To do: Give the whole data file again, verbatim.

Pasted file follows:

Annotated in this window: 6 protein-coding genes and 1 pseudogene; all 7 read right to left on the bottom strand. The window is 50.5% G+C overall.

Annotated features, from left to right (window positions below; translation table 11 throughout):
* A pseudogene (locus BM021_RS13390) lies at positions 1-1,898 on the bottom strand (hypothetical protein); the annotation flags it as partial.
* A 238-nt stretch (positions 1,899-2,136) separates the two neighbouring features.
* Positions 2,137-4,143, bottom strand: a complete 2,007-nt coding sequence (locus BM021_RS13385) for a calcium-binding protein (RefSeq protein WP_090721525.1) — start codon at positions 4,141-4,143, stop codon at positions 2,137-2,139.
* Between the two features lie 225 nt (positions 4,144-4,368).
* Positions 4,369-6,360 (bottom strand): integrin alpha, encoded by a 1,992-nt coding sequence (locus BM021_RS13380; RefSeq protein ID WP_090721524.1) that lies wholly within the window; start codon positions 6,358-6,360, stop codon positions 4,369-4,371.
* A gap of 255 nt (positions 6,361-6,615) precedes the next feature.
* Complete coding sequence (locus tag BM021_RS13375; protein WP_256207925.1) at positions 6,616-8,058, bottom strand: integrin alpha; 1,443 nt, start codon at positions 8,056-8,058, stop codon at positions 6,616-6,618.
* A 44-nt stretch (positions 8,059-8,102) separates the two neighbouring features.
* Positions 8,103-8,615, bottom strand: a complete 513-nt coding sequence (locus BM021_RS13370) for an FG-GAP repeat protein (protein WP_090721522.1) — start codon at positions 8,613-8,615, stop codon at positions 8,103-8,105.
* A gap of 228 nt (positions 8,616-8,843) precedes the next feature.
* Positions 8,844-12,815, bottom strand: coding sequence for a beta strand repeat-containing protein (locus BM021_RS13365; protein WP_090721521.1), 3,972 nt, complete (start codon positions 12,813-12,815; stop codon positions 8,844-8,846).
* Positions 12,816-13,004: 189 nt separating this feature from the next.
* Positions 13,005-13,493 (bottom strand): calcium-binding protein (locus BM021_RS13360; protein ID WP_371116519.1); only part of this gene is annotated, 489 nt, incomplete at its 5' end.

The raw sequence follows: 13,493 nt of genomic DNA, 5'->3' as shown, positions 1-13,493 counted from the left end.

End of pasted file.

Annotated in this window: 6 protein-coding genes and 1 pseudogene; all 7 read right to left on the bottom strand. The window is 50.5% G+C overall.

Annotated features, from left to right (window positions below; translation table 11 throughout):
* A pseudogene (locus BM021_RS13390) lies at positions 1-1,898 on the bottom strand (hypothetical protein); the annotation flags it as partial.
* A 238-nt stretch (positions 1,899-2,136) separates the two neighbouring features.
* Positions 2,137-4,143, bottom strand: a complete 2,007-nt coding sequence (locus BM021_RS13385) for a calcium-binding protein (RefSeq protein WP_090721525.1) — start codon at positions 4,141-4,143, stop codon at positions 2,137-2,139.
* Between the two features lie 225 nt (positions 4,144-4,368).
* Positions 4,369-6,360 (bottom strand): integrin alpha, encoded by a 1,992-nt coding sequence (locus BM021_RS13380; RefSeq protein ID WP_090721524.1) that lies wholly within the window; start codon positions 6,358-6,360, stop codon positions 4,369-4,371.
* A gap of 255 nt (positions 6,361-6,615) precedes the next feature.
* Complete coding sequence (locus tag BM021_RS13375; protein WP_256207925.1) at positions 6,616-8,058, bottom strand: integrin alpha; 1,443 nt, start codon at positions 8,056-8,058, stop codon at positions 6,616-6,618.
* A 44-nt stretch (positions 8,059-8,102) separates the two neighbouring features.
* Positions 8,103-8,615, bottom strand: a complete 513-nt coding sequence (locus BM021_RS13370) for an FG-GAP repeat protein (protein WP_090721522.1) — start codon at positions 8,613-8,615, stop codon at positions 8,103-8,105.
* A gap of 228 nt (positions 8,616-8,843) precedes the next feature.
* Positions 8,844-12,815, bottom strand: coding sequence for a beta strand repeat-containing protein (locus BM021_RS13365; protein WP_090721521.1), 3,972 nt, complete (start codon positions 12,813-12,815; stop codon positions 8,844-8,846).
* Positions 12,816-13,004: 189 nt separating this feature from the next.
* Positions 13,005-13,493 (bottom strand): calcium-binding protein (locus BM021_RS13360; protein ID WP_371116519.1); only part of this gene is annotated, 489 nt, incomplete at its 5' end.

The raw sequence follows: 13,493 nt of genomic DNA, 5'->3' as shown, positions 1-13,493 counted from the left end.